The urge to go online the moment they reach foreign soil sees a high proportion of people connecting to unsecured Wi-Fi networks, putting their personal data at risk, according to a study by Kaspersky Lab.
The research, which polled 11,850 people from across the world, found that cybercrime is commonplace when abroad. However, as ever more essential travel information – from maps and hotel confirmations to check-in details and boarding passes – is stored online, international travelers often have no choice but to connect upon arrival. Many will be keen to use Wi-Fi rather than risk incurring roaming charges, despite the fact that doing so will expose them to risk.
On leaving the airport, the research showed that over half of South African travelers (55%) are already online, with most (81%) connecting in order to let family and loved ones know they have arrived safely, and 38% saying they connect mainly to download travel information. Pressure from work (42%) is also a strong factor, as is the desire to get up to speed on social media (38%). 42% of South African travelers state, simply, that it is instinctive to go online as soon as possible.
We are so used to being connected when we are at home, that when we are abroad, we hardly give a second thought to where we connect, how we connect or who might be ‘listening’ in. 77% connect to unsecured, free-to-use public access Wi-Fi networks in airport terminals, hotels, cafes or restaurants.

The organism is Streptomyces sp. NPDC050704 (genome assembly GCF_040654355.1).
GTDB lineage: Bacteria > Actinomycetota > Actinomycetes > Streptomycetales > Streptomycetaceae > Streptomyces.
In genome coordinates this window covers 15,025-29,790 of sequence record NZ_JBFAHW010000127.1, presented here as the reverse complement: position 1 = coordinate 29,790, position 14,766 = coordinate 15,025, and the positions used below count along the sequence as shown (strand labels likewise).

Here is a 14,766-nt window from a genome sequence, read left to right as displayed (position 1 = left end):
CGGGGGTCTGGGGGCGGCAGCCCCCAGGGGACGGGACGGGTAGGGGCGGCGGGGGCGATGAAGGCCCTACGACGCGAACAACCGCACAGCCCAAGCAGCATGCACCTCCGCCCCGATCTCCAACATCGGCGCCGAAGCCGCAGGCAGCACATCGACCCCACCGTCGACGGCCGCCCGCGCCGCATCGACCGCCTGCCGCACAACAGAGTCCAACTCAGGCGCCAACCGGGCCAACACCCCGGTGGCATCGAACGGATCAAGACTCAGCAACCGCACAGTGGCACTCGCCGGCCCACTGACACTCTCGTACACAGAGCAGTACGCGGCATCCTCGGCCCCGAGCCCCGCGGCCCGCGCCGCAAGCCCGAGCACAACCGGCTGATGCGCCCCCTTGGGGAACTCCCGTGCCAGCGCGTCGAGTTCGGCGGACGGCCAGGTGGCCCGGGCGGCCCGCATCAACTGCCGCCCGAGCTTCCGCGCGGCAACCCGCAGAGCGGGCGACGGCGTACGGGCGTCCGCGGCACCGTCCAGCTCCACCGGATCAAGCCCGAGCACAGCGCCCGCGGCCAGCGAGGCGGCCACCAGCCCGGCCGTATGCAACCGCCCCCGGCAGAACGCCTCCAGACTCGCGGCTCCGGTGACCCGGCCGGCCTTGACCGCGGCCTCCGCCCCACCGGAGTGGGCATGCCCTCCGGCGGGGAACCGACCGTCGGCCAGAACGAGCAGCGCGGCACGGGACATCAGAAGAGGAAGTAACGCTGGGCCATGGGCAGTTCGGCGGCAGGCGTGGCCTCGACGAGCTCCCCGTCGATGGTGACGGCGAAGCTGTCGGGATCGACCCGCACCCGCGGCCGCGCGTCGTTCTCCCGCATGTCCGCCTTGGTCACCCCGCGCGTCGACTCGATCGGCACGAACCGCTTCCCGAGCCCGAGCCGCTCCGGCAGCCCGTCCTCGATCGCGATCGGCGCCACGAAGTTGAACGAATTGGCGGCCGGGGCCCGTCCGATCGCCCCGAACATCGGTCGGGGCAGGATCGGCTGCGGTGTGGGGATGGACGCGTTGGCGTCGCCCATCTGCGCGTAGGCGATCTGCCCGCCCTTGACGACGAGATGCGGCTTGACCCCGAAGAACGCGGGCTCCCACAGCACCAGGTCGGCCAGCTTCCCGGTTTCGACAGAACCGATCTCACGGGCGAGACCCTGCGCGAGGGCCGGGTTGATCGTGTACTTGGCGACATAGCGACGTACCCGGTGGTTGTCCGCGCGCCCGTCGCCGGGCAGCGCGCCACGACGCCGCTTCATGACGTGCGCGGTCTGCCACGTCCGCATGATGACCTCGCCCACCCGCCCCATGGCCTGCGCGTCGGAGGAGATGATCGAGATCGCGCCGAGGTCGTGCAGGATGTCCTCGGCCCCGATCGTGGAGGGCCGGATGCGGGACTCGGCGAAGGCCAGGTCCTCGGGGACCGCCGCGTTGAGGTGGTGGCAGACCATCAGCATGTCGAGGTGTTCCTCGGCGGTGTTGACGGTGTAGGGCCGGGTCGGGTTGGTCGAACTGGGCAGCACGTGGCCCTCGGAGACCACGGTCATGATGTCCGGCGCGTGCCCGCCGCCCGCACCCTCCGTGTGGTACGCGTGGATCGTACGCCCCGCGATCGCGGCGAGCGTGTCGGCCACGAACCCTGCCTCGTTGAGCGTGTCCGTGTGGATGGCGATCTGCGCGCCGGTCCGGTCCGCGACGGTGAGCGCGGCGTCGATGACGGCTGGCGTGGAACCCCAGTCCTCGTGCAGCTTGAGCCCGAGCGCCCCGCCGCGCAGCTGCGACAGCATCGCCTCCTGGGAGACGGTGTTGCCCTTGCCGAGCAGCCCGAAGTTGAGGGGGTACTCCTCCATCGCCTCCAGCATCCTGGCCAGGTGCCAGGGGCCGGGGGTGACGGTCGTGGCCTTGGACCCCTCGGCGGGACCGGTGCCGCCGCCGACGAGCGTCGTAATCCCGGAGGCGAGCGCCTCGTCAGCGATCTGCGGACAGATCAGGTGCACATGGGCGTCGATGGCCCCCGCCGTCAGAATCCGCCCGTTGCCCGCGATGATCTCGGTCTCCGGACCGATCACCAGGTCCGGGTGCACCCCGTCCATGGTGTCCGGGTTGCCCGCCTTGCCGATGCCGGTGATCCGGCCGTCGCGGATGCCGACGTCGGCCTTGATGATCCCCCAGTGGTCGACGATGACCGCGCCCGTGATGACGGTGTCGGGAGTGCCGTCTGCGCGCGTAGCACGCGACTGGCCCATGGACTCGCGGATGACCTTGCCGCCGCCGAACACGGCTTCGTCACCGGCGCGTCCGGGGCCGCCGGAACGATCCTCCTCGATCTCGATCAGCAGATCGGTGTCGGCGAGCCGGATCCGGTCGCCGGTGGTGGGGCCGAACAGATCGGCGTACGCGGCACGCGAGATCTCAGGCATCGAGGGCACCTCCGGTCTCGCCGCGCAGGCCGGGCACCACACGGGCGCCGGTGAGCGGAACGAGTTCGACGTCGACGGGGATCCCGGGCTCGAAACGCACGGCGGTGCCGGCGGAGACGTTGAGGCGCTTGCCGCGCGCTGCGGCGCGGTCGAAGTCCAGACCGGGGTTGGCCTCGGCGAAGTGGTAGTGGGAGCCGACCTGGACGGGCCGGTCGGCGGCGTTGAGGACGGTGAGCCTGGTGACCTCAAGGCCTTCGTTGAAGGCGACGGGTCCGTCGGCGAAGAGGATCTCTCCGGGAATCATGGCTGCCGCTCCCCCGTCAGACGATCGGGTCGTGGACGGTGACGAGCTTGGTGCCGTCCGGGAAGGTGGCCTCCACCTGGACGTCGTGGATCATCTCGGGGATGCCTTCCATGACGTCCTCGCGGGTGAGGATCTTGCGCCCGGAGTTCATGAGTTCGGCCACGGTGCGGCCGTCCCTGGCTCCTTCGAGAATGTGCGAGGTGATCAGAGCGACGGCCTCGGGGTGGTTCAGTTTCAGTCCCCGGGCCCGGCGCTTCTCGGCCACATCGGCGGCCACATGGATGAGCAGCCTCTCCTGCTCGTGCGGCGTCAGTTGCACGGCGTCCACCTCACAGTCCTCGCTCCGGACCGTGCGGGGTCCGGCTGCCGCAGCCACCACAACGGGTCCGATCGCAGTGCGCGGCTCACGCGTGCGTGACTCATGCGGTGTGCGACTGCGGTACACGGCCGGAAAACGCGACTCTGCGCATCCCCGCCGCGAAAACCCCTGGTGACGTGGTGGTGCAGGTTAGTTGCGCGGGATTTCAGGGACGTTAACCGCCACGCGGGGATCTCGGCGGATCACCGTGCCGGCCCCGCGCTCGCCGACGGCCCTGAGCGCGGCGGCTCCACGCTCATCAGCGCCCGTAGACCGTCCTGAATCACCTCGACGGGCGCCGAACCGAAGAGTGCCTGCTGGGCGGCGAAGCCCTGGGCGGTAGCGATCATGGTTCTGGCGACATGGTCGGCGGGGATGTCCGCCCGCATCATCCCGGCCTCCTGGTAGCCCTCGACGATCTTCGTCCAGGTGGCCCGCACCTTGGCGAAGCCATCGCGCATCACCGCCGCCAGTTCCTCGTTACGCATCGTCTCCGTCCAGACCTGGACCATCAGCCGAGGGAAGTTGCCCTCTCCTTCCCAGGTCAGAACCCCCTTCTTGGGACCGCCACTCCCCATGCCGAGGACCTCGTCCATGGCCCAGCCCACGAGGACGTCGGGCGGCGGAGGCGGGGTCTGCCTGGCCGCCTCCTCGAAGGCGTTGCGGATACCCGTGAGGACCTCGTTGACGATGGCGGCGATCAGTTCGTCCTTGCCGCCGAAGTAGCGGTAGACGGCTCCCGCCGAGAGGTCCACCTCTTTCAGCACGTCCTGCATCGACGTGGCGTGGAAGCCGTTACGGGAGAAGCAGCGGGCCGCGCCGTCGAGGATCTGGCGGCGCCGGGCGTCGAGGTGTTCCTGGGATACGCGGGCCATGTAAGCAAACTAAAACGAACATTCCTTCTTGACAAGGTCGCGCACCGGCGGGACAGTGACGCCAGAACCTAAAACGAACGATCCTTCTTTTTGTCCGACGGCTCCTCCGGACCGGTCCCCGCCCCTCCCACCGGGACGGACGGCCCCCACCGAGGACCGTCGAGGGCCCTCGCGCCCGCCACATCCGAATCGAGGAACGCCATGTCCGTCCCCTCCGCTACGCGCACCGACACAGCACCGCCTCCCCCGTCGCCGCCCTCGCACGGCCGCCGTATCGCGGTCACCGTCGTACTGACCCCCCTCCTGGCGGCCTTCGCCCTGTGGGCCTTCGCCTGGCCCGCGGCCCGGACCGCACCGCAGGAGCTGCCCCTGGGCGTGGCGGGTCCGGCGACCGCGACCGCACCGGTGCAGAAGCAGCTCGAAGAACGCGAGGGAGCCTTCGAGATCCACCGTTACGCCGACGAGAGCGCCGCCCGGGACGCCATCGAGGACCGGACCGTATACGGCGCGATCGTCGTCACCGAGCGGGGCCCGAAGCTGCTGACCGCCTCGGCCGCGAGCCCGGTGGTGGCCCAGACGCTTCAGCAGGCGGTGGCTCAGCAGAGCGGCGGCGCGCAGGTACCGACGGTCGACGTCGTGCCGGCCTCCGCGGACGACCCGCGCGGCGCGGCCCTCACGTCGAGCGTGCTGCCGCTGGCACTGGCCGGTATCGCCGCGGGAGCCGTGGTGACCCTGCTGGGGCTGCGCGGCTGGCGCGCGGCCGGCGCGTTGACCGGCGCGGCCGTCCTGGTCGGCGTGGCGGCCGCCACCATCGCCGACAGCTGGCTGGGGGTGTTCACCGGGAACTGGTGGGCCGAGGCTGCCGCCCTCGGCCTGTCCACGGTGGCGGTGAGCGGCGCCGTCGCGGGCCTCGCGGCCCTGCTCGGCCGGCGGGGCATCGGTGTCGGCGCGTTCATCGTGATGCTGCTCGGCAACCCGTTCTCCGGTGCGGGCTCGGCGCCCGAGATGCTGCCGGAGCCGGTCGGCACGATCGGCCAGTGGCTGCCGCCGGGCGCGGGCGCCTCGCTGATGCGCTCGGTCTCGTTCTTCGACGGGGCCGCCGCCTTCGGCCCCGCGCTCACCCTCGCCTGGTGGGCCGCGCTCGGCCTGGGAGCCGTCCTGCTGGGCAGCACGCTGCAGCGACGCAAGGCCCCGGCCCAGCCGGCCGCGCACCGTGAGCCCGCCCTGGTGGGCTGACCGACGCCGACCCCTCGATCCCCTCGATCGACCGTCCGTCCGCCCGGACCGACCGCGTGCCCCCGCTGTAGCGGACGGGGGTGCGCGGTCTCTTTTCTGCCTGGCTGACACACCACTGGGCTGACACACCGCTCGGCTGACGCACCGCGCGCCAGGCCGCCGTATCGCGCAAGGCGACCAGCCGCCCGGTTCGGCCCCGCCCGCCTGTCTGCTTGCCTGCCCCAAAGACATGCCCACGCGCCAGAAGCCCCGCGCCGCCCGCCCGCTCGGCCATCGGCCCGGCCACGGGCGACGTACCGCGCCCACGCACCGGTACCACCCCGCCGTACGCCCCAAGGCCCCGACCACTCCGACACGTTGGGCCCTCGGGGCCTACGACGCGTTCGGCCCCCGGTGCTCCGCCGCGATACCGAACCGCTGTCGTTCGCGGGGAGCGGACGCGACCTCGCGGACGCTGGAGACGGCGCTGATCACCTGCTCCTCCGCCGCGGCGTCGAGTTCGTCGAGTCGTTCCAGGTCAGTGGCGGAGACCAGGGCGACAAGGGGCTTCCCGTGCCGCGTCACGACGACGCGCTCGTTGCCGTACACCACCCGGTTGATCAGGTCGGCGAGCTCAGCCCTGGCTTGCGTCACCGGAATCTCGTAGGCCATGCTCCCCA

But away from home, and trusted networks, the lack of regard for network security plays into the hands of cybercriminals. 17% of South African travelers have been a victim of cybercrime while away from home, compared to 8% of those who have faced real-life crime.
This is not surprising if you consider the fact that our digital habits barely change while we’re abroad, even though we may be more exposed to unsecure public networks. More than half of the survey’s respondents say they bank (72%) and shop (63%) online over Wi-Fi while abroad.
“I travel a lot. My business schedule is all about meetings, conferences and negotiations right around the globe. More than 100 flights a year is the norm for me. And of course I use various public Wi-Fi networks to access the Internet all the time,” Eugene Kaspersky, chairman and CEO of Kaspersky Lab, said.
“The first thing I do after connecting to the net is connect to a VPN (in my case the Kaspersky Lab VPN), and that is pretty much the best precaution I’d recommend anyone. That and, of course, keeping all your software – including your security suite – up-to-date, and not trusting anyone on the Internet.”